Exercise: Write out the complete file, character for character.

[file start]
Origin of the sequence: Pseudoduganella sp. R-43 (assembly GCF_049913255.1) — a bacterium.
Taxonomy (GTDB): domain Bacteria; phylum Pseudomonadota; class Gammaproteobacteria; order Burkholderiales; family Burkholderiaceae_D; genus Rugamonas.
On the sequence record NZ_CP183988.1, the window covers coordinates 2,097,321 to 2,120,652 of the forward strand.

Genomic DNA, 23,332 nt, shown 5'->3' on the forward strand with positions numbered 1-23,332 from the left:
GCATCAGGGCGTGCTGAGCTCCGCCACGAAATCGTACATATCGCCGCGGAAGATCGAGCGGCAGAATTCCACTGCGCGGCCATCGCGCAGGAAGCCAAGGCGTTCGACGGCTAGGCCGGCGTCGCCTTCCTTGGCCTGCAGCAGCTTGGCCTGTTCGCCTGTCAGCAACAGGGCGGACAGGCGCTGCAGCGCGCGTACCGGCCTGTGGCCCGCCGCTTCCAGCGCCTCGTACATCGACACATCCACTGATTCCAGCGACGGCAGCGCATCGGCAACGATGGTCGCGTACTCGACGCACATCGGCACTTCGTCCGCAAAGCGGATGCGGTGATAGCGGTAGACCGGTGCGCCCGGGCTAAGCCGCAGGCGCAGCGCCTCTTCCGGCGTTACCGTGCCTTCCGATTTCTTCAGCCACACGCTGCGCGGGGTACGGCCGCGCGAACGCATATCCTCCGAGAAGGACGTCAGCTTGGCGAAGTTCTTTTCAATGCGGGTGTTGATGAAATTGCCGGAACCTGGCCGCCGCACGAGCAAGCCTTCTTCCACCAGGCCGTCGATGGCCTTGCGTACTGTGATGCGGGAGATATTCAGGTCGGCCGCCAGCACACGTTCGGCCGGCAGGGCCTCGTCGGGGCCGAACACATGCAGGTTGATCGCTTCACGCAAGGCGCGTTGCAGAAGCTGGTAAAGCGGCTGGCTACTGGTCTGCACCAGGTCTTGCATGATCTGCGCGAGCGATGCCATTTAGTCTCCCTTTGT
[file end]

Origin of the sequence: Pseudoduganella sp. R-43 (assembly GCF_049913255.1) — a bacterium.
Taxonomy (GTDB): domain Bacteria; phylum Pseudomonadota; class Gammaproteobacteria; order Burkholderiales; family Burkholderiaceae_D; genus Rugamonas.
On the sequence record NZ_CP183988.1, the window covers coordinates 2,097,321 to 2,120,652 of the forward strand.

Genomic DNA, 23,332 nt, shown 5'->3' on the forward strand with positions numbered 1-23,332 from the left:
GCATCAGGGCGTGCTGAGCTCCGCCACGAAATCGTACATATCGCCGCGGAAGATCGAGCGGCAGAATTCCACTGCGCGGCCATCGCGCAGGAAGCCAAGGCGTTCGACGGCTAGGCCGGCGTCGCCTTCCTTGGCCTGCAGCAGCTTGGCCTGTTCGCCTGTCAGCAACAGGGCGGACAGGCGCTGCAGCGCGCGTACCGGCCTGTGGCCCGCCGCTTCCAGCGCCTCGTACATCGACACATCCACTGATTCCAGCGACGGCAGCGCATCGGCAACGATGGTCGCGTACTCGACGCACATCGGCACTTCGTCCGCAAAGCGGATGCGGTGATAGCGGTAGACCGGTGCGCCCGGGCTAAGCCGCAGGCGCAGCGCCTCTTCCGGCGTTACCGTGCCTTCCGATTTCTTCAGCCACACGCTGCGCGGGGTACGGCCGCGCGAACGCATATCCTCCGAGAAGGACGTCAGCTTGGCGAAGTTCTTTTCAATGCGGGTGTTGATGAAATTGCCGGAACCTGGCCGCCGCACGAGCAAGCCTTCTTCCACCAGGCCGTCGATGGCCTTGCGTACTGTGATGCGGGAGATATTCAGGTCGGCCGCCAGCACACGTTCGGCCGGCAGGGCCTCGTCGGGGCCGAACACATGCAGGTTGATCGCTTCACGCAAGGCGCGTTGCAGAAGCTGGTAAAGCGGCTGGCTACTGGTCTGCACCAGGTCTTGCATGATCTGCGCGAGCGATGCCATTTAGTCTCCCTTTGT